I think this is a good point. I don't think it's fair to ask average users to track progress based on the posts in the beta thread. Most users probably don't frequent the forums. Those that do can see that work is ongoing, but not what progress is being made. There's a difference. I have no doubt that WinScriv3 will be released, but I have no idea how many bugs are left to squash and what features are left to implement. Nor am I saying I should know that kind of internal information, I'm just pointing out that the average user will look at the blog posts relative to WinScriv3 and see that the beta is nearly 3 years in progress, it's more than a year since the release date of August 2019 was missed and 10 months since any public comment was made. I've followed the few development updates here on the forum closely, am aware of how much work is going into the Windows version and of what the difficulties facing Lee and Tiho were/are. Most users won't have done that, and would probably be reassured by some kind of formal, public comment on development.

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kewms
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Tue Sep 01, 2020 4:19 pm Post

We aren't asking users to track bugs. That's our job! We're just suggesting that the beta updates are one way to observe ongoing progress, as evidence that Windows Scrivener 3 has emphatically *not* been "scrapped."

Katherine
Scrivener Support Team

lo
logaandm
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Wed Sep 02, 2020 8:56 am Post

devinganger wrote:
Umina wrote:We've had Windows for 50 years

My 2011 Mac does not scream, even with an SSD-ectomy. I frequently do, however, waiting for slow OS updates.

But don't let little things like facts get in the way of your little rant...


MacBook Pro's from 2011 have comparable clock speeds to modern MacBooks most of the time. Most current laptops will run "bursts" of high clock rates for short periods of time. For steady workloads the clock speed is lower and only 10-30% faster than the CPUs of 2011 even when under load. This is to save power and keep heat down. Modern GPU's are much faster, however. For MacBooks, Faster (AMD) GPUs are only found on the 15" or larger models.

Faster SSD speeds are usually only noticeable during boot or disk intensive operations such as video editing. Scrivener should run quickly on modern hardware and on 2011 hardware unless you have a large project with lots of graphics.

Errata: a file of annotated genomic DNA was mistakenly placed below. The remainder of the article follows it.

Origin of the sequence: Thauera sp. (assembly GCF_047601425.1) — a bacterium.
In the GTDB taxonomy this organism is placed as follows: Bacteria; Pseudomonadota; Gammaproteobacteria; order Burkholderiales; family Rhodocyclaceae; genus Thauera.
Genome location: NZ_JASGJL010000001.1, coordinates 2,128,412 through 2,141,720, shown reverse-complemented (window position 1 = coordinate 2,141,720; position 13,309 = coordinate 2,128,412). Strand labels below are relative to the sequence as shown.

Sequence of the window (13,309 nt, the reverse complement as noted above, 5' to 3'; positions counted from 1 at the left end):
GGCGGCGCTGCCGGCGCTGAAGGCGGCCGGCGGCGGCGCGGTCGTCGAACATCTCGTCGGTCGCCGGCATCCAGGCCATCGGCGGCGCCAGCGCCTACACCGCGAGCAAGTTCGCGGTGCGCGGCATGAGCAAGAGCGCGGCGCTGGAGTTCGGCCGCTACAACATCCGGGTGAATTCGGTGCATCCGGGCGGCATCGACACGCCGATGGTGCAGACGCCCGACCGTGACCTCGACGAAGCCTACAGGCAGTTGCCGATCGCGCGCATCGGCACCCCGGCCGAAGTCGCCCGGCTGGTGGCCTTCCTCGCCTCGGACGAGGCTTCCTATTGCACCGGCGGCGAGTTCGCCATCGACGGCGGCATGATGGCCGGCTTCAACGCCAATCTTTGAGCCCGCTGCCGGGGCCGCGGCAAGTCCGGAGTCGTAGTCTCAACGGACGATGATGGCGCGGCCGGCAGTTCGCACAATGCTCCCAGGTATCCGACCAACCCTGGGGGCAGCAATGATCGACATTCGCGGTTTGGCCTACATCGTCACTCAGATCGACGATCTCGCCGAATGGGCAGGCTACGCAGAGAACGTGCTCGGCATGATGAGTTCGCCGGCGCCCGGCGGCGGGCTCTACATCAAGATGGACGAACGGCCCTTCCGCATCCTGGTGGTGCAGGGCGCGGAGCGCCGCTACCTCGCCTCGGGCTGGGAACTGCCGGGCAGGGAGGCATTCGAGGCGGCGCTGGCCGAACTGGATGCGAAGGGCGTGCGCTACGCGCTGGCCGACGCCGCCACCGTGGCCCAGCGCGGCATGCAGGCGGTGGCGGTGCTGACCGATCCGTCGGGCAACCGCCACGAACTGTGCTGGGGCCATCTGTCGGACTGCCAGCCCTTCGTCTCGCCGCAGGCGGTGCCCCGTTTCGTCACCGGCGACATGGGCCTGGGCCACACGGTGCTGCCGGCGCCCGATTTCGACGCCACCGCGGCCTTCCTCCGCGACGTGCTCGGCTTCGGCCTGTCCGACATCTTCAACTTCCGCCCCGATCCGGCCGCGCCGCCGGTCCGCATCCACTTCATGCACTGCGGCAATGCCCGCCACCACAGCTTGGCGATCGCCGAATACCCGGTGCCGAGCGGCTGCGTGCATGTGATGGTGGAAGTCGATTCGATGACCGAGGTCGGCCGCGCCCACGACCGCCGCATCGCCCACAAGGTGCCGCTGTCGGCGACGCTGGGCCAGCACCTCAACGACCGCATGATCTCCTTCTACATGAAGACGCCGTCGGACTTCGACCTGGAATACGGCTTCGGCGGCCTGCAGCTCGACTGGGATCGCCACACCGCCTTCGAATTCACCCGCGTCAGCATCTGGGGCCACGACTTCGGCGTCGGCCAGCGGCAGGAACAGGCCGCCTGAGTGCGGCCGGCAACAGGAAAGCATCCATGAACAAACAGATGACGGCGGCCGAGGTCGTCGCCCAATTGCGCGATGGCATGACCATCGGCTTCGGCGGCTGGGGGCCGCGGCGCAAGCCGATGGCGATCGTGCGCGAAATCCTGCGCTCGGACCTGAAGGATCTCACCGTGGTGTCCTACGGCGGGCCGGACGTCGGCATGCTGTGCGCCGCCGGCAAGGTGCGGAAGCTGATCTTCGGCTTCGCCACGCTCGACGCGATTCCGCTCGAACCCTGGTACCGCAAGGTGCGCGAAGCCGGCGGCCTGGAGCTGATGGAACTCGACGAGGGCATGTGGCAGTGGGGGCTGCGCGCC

In other words, for 90% of people a 2011 MacBook Pro with SSD runs almost as fast as a 2020 MacBook Pro.

If your MacBook is running slow this usually indicates a hardware problem.

1. Your CPU/GPU requires new thermal paste and overheating is causing thermal throttling.
2. Your battery needs to be replaced. It doesn't matter if you are plugged in to external power.
3. You replaced your battery with a third party battery not recognized by Apple.
4. Sometimes another issue, likely hardware related, but potentially software such a virus.

When MacOS boots, it checks the battery. If the OS thinks there is a flaw in the battery then the OS will slow the CPU down to prevent possible damage, or at least that's what Apple claims. There is a "hack" to get around this particular problem when it is caused by an unrecognized third party battery.

Replacing the thermal paste and a fresh install of MacOS will often make an older MacBook run faster and smoother.

The Intel Power Gadget is a great free tool to see what your CPU is doing. If it is consistently below your rated clock speed, then you have a problem.

2011 13" MBP CPU is 2.3-2.7GHz dual core
2020 13" MBP CPU is 1.4- 3.9 GHz quad core (base 2019 model was dual core)

There are many reasons to buy a new MBP, but faster CPU isn't one of them. Better screen and more cores for smoother multi-tasking are at the top of my list. OTOH, I have an old dual core 2015 MBP and I don't notice it being much slower than my 2019 8 core model most of the time.